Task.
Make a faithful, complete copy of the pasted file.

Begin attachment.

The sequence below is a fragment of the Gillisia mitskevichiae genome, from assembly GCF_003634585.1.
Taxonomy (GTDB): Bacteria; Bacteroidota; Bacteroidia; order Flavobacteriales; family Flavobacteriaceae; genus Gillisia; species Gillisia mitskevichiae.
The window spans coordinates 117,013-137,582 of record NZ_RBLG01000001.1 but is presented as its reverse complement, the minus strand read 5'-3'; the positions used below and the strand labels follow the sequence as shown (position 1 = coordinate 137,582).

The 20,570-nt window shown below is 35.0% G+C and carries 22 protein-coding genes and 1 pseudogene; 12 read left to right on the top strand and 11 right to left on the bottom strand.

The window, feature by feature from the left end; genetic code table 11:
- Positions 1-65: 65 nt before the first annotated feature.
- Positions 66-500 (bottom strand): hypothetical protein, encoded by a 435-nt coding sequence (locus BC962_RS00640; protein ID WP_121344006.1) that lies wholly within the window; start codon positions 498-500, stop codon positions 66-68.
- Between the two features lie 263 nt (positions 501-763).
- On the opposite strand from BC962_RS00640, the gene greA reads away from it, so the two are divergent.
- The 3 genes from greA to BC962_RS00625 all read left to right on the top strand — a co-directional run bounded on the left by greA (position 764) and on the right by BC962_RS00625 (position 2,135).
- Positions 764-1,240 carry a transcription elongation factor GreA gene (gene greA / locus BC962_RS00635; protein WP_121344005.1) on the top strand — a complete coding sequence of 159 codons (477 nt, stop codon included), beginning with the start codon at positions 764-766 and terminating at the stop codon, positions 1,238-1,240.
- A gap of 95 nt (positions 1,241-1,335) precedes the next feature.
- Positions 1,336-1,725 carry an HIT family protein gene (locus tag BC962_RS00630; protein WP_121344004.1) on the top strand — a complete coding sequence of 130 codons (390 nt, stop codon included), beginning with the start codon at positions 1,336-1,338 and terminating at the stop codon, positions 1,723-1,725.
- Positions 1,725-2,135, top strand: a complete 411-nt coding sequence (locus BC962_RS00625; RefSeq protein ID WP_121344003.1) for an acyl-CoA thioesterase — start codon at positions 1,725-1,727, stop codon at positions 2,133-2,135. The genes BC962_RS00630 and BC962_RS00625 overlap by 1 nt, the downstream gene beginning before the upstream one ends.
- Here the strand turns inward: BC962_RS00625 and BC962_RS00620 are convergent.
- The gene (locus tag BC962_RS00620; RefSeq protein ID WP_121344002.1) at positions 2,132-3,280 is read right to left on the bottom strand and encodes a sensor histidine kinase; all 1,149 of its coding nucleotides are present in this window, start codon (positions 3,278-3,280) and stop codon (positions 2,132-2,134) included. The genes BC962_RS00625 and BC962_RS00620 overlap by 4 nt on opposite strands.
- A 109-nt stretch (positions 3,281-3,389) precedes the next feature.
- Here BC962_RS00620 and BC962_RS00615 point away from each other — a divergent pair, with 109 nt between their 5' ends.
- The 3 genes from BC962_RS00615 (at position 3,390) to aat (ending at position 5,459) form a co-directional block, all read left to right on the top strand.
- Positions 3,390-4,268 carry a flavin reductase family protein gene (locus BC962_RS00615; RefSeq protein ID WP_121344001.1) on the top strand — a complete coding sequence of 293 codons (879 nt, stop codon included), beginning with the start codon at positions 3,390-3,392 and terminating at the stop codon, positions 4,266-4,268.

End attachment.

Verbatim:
The sequence below is a fragment of the Gillisia mitskevichiae genome, from assembly GCF_003634585.1.
Taxonomy (GTDB): Bacteria; Bacteroidota; Bacteroidia; order Flavobacteriales; family Flavobacteriaceae; genus Gillisia; species Gillisia mitskevichiae.
The window spans coordinates 117,013-137,582 of record NZ_RBLG01000001.1 but is presented as its reverse complement, the minus strand read 5'-3'; the positions used below and the strand labels follow the sequence as shown (position 1 = coordinate 137,582).

The 20,570-nt window shown below is 35.0% G+C and carries 22 protein-coding genes and 1 pseudogene; 12 read left to right on the top strand and 11 right to left on the bottom strand.

The window, feature by feature from the left end; genetic code table 11:
- Positions 1-65: 65 nt before the first annotated feature.
- Positions 66-500 (bottom strand): hypothetical protein, encoded by a 435-nt coding sequence (locus BC962_RS00640; protein ID WP_121344006.1) that lies wholly within the window; start codon positions 498-500, stop codon positions 66-68.
- Between the two features lie 263 nt (positions 501-763).
- On the opposite strand from BC962_RS00640, the gene greA reads away from it, so the two are divergent.
- The 3 genes from greA to BC962_RS00625 all read left to right on the top strand — a co-directional run bounded on the left by greA (position 764) and on the right by BC962_RS00625 (position 2,135).
- Positions 764-1,240 carry a transcription elongation factor GreA gene (gene greA / locus BC962_RS00635; protein WP_121344005.1) on the top strand — a complete coding sequence of 159 codons (477 nt, stop codon included), beginning with the start codon at positions 764-766 and terminating at the stop codon, positions 1,238-1,240.
- A gap of 95 nt (positions 1,241-1,335) precedes the next feature.
- Positions 1,336-1,725 carry an HIT family protein gene (locus tag BC962_RS00630; protein WP_121344004.1) on the top strand — a complete coding sequence of 130 codons (390 nt, stop codon included), beginning with the start codon at positions 1,336-1,338 and terminating at the stop codon, positions 1,723-1,725.
- Positions 1,725-2,135, top strand: a complete 411-nt coding sequence (locus BC962_RS00625; RefSeq protein ID WP_121344003.1) for an acyl-CoA thioesterase — start codon at positions 1,725-1,727, stop codon at positions 2,133-2,135. The genes BC962_RS00630 and BC962_RS00625 overlap by 1 nt, the downstream gene beginning before the upstream one ends.
- Here the strand turns inward: BC962_RS00625 and BC962_RS00620 are convergent.
- The gene (locus tag BC962_RS00620; RefSeq protein ID WP_121344002.1) at positions 2,132-3,280 is read right to left on the bottom strand and encodes a sensor histidine kinase; all 1,149 of its coding nucleotides are present in this window, start codon (positions 3,278-3,280) and stop codon (positions 2,132-2,134) included. The genes BC962_RS00625 and BC962_RS00620 overlap by 4 nt on opposite strands.
- A 109-nt stretch (positions 3,281-3,389) precedes the next feature.
- Here BC962_RS00620 and BC962_RS00615 point away from each other — a divergent pair, with 109 nt between their 5' ends.
- The 3 genes from BC962_RS00615 (at position 3,390) to aat (ending at position 5,459) form a co-directional block, all read left to right on the top strand.
- Positions 3,390-4,268 carry a flavin reductase family protein gene (locus BC962_RS00615; RefSeq protein ID WP_121344001.1) on the top strand — a complete coding sequence of 293 codons (879 nt, stop codon included), beginning with the start codon at positions 3,390-3,392 and terminating at the stop codon, positions 4,266-4,268.